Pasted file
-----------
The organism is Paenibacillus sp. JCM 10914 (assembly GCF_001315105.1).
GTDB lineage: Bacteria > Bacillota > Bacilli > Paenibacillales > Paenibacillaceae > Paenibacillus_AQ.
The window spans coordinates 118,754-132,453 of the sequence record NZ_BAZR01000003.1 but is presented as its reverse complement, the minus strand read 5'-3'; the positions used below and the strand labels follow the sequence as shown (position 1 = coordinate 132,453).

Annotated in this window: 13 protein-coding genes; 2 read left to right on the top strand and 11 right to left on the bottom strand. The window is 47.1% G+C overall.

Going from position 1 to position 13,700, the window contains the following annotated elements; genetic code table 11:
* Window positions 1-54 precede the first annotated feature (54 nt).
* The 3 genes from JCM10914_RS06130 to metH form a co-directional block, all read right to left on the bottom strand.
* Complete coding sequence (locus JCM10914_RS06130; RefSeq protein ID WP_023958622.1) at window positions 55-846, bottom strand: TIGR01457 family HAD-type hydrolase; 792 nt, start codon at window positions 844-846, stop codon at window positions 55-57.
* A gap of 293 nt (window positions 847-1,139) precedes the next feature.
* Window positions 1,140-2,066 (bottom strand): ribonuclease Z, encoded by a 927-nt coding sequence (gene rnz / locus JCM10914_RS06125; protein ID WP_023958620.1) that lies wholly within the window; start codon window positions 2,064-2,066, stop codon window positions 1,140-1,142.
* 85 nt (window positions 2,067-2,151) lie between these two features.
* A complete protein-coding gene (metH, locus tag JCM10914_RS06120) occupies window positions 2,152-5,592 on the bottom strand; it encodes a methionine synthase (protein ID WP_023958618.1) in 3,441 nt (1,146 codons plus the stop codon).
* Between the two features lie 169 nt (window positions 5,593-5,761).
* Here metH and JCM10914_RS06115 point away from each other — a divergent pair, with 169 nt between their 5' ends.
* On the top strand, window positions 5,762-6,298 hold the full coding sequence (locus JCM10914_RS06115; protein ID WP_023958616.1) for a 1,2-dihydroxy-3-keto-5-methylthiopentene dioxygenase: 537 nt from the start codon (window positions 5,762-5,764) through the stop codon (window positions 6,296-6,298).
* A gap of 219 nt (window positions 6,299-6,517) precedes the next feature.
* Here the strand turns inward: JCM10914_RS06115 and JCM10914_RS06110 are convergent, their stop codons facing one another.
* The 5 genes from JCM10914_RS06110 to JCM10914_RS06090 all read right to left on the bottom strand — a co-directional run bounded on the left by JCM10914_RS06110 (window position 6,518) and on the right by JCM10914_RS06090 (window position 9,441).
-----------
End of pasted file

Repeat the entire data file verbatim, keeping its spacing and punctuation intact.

The organism is Paenibacillus sp. JCM 10914 (assembly GCF_001315105.1).
GTDB lineage: Bacteria > Bacillota > Bacilli > Paenibacillales > Paenibacillaceae > Paenibacillus_AQ.
The window spans coordinates 118,754-132,453 of the sequence record NZ_BAZR01000003.1 but is presented as its reverse complement, the minus strand read 5'-3'; the positions used below and the strand labels follow the sequence as shown (position 1 = coordinate 132,453).

Annotated in this window: 13 protein-coding genes; 2 read left to right on the top strand and 11 right to left on the bottom strand. The window is 47.1% G+C overall.

Going from position 1 to position 13,700, the window contains the following annotated elements; genetic code table 11:
* Window positions 1-54 precede the first annotated feature (54 nt).
* The 3 genes from JCM10914_RS06130 to metH form a co-directional block, all read right to left on the bottom strand.
* Complete coding sequence (locus JCM10914_RS06130; RefSeq protein ID WP_023958622.1) at window positions 55-846, bottom strand: TIGR01457 family HAD-type hydrolase; 792 nt, start codon at window positions 844-846, stop codon at window positions 55-57.
* A gap of 293 nt (window positions 847-1,139) precedes the next feature.
* Window positions 1,140-2,066 (bottom strand): ribonuclease Z, encoded by a 927-nt coding sequence (gene rnz / locus JCM10914_RS06125; protein ID WP_023958620.1) that lies wholly within the window; start codon window positions 2,064-2,066, stop codon window positions 1,140-1,142.
* 85 nt (window positions 2,067-2,151) lie between these two features.
* A complete protein-coding gene (metH, locus tag JCM10914_RS06120) occupies window positions 2,152-5,592 on the bottom strand; it encodes a methionine synthase (protein ID WP_023958618.1) in 3,441 nt (1,146 codons plus the stop codon).
* Between the two features lie 169 nt (window positions 5,593-5,761).
* Here metH and JCM10914_RS06115 point away from each other — a divergent pair, with 169 nt between their 5' ends.
* On the top strand, window positions 5,762-6,298 hold the full coding sequence (locus JCM10914_RS06115; protein ID WP_023958616.1) for a 1,2-dihydroxy-3-keto-5-methylthiopentene dioxygenase: 537 nt from the start codon (window positions 5,762-5,764) through the stop codon (window positions 6,296-6,298).
* A gap of 219 nt (window positions 6,299-6,517) precedes the next feature.
* Here the strand turns inward: JCM10914_RS06115 and JCM10914_RS06110 are convergent, their stop codons facing one another.
* The 5 genes from JCM10914_RS06110 to JCM10914_RS06090 all read right to left on the bottom strand — a co-directional run bounded on the left by JCM10914_RS06110 (window position 6,518) and on the right by JCM10914_RS06090 (window position 9,441).